Cart (Loading....) | Create Account
Close category search window

Transition Count Testing of Combinational Logic Circuits

Sign In

Cookies must be enabled to login.After enabling cookies , please use refresh or reload or ctrl+f5 on the browser for the login options.

Formats Non-Member Member
$31 $13
Learn how you can qualify for the best price for this item!
Become an IEEE Member or Subscribe to
IEEE Xplore for exclusive pricing!
close button

puzzle piece

IEEE membership options for an individual and IEEE Xplore subscriptions for an organization offer the most affordable access to essential journal articles, conference papers, standards, eBooks, and eLearning courses.

Learn more about:

IEEE membership

IEEE Xplore subscriptions

1 Author(s)
Hayes, J.P. ; Department of Electrical Engineering and the Computer Science Program, University of Southern California

Logic circuits are usually tested by applying a sequence of input patterns S to the circuit under test and comparing the observed response sequence R bit by bit to the expected response Ro. The transition count (TC) of R, denoted c(R), is the number of times the signals forming R change value. In TC testing c(R) is recorded rather than R. A fault is detected if the observed TC c(R) differs from the correct TC c(Ro). This paper presents a formal analysis of TC testing. It is shown that the degree of detectability and distinguishability of faults obtainable by TC testing is less than that obtainable by conventional testing. t is argued that the TC tests should be constructed to maximize or minimize c(Ro). General methods are presented for constructing complete TC tests to detect both single and multiple stuck-line faults in combinational circuits. Optimal or near-optimal test sequences are derived for one-and two-level circuits. The use of TC testing for fault location is examined, and it is concluded that TC tests are relatively inefficient for this purpose.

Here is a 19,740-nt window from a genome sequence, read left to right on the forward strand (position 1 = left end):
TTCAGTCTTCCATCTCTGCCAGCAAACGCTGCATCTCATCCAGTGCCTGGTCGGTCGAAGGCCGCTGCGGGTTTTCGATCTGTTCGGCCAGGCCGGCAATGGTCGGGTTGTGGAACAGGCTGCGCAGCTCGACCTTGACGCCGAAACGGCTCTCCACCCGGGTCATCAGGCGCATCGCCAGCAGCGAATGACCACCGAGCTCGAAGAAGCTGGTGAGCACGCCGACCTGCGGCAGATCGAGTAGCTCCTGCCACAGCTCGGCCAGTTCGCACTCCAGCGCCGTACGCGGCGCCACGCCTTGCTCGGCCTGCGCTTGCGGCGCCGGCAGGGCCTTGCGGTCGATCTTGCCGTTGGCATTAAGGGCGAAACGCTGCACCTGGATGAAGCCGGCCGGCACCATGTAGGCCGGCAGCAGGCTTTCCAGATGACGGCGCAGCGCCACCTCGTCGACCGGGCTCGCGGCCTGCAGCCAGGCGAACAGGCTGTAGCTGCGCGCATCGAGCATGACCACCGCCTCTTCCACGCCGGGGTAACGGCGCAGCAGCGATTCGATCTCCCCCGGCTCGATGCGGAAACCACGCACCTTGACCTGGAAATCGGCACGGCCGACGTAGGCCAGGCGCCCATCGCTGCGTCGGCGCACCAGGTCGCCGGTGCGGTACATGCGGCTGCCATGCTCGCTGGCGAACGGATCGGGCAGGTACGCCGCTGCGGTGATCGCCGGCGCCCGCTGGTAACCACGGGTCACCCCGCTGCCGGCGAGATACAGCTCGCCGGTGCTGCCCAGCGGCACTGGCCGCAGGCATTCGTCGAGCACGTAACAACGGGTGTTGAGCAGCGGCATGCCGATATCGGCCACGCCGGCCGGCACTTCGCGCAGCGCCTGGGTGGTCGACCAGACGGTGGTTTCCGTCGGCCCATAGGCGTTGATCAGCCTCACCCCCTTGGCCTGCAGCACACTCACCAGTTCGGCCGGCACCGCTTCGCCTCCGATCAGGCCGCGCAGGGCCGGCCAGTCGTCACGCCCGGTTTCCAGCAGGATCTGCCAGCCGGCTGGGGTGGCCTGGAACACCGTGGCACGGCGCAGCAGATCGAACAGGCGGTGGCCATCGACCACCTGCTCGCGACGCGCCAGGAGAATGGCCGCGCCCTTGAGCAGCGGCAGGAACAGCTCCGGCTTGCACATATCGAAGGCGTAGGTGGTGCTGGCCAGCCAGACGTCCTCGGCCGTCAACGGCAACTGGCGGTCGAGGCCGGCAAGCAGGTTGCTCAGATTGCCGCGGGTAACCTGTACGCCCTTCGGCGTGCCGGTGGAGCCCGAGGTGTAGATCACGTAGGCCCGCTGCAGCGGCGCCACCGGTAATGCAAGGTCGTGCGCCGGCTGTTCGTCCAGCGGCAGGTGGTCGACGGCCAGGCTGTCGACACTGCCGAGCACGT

Published in:

Computers, IEEE Transactions on  (Volume:C-25 ,  Issue: 6 )

Date of Publication:

June 1976

Need Help?

IEEE Advancing Technology for Humanity About IEEE Xplore | Contact | Help | Terms of Use | Nondiscrimination Policy | Site Map | Privacy & Opting Out of Cookies

A not-for-profit organization, IEEE is the world's largest professional association for the advancement of technology.
© Copyright 2014 IEEE - All rights reserved. Use of this web site signifies your agreement to the terms and conditions.